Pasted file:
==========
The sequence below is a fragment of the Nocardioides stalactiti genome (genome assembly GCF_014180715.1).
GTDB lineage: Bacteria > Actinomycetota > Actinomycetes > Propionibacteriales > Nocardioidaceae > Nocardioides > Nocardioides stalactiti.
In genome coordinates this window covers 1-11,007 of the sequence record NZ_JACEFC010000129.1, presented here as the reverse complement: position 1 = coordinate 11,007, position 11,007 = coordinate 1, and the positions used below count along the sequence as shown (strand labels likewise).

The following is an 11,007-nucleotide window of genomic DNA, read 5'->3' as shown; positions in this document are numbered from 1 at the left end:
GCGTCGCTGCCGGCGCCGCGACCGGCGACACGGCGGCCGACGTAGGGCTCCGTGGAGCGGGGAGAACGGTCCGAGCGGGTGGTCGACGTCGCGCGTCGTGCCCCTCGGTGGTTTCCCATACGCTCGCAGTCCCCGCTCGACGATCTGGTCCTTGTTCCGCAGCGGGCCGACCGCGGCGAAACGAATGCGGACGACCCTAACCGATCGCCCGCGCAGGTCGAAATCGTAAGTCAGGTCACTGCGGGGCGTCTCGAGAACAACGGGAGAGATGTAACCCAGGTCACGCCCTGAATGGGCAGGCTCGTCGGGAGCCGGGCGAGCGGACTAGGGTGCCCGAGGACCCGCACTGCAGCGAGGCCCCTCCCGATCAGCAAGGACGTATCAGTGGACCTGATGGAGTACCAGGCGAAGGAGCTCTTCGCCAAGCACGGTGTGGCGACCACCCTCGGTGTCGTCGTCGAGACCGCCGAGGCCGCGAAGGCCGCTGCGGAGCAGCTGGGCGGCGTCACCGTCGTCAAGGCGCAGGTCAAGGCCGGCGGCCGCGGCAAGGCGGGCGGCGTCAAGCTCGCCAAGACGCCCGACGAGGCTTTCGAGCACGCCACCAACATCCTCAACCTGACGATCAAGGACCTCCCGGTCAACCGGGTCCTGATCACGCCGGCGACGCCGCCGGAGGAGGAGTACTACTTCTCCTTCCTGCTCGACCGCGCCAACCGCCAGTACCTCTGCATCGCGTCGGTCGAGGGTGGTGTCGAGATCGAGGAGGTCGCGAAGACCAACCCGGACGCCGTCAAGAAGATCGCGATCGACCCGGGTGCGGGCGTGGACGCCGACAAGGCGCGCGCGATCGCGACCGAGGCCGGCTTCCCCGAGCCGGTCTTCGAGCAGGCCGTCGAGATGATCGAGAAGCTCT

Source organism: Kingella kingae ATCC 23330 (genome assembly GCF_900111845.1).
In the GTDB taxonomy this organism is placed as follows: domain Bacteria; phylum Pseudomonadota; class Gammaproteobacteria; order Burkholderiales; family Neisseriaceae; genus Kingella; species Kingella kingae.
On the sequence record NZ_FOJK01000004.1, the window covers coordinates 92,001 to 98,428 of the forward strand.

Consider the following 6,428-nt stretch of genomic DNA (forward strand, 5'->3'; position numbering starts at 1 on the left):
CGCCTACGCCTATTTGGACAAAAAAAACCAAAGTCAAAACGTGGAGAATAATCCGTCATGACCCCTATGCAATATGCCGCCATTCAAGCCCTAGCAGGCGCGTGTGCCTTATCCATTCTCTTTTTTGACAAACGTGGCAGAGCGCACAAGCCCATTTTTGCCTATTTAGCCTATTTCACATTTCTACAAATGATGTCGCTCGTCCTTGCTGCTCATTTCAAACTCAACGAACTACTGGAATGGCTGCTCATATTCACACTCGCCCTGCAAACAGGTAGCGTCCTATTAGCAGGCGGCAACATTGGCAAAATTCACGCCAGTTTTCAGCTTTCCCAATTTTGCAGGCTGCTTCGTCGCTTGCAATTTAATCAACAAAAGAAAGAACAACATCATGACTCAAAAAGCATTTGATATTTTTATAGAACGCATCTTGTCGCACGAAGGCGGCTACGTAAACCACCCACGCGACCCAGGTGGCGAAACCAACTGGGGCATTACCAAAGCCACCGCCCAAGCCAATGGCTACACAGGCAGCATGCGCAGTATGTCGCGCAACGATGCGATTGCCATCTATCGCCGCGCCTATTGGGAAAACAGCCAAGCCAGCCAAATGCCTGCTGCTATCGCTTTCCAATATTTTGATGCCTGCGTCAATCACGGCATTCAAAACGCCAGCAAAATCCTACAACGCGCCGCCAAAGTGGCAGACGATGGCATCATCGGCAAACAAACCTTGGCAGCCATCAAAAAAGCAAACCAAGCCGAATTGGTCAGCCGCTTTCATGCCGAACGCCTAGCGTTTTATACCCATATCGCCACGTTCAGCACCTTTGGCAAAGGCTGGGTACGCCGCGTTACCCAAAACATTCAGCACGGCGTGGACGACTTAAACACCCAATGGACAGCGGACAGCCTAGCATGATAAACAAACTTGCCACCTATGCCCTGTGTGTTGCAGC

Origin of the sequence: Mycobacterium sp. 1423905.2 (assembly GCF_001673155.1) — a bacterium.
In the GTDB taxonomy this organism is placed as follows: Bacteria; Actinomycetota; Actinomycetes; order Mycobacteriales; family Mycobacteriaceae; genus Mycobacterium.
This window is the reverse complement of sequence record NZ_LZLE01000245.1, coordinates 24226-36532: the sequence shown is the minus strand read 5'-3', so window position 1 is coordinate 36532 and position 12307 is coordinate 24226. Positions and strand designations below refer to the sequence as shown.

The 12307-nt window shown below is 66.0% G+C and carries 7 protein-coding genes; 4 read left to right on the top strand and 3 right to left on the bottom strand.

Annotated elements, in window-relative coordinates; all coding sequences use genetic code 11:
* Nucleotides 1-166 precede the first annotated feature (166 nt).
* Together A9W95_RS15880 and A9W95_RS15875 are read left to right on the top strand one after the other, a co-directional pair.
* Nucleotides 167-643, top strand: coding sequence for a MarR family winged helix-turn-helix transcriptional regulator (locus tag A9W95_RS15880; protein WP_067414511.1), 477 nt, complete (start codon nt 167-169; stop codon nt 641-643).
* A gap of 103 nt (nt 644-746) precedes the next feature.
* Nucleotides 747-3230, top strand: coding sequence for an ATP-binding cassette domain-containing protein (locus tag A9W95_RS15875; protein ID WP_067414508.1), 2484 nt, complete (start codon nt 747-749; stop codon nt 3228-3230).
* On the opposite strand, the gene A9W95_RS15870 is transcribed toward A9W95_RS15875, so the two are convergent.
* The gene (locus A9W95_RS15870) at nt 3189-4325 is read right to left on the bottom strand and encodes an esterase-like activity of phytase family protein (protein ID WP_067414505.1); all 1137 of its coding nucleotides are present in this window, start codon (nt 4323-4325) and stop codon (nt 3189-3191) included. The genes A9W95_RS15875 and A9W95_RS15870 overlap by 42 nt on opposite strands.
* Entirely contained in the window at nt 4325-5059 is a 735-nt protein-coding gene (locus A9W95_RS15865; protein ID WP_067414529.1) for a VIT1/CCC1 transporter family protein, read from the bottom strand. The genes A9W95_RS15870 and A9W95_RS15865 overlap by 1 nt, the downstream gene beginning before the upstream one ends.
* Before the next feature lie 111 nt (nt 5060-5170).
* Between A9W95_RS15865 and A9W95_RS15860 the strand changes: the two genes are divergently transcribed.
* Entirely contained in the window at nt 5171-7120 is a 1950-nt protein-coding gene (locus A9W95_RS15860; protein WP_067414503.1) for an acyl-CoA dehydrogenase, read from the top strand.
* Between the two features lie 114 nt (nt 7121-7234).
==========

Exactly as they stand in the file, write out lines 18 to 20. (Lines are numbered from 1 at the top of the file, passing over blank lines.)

* Nucleotides 167-643, top strand: coding sequence for a MarR family winged helix-turn-helix transcriptional regulator (locus tag A9W95_RS15880; protein WP_067414511.1), 477 nt, complete (start codon nt 167-169; stop codon nt 641-643).
* A gap of 103 nt (nt 644-746) precedes the next feature.
* Nucleotides 747-3230, top strand: coding sequence for an ATP-binding cassette domain-containing protein (locus tag A9W95_RS15875; protein ID WP_067414508.1), 2484 nt, complete (start codon nt 747-749; stop codon nt 3228-3230).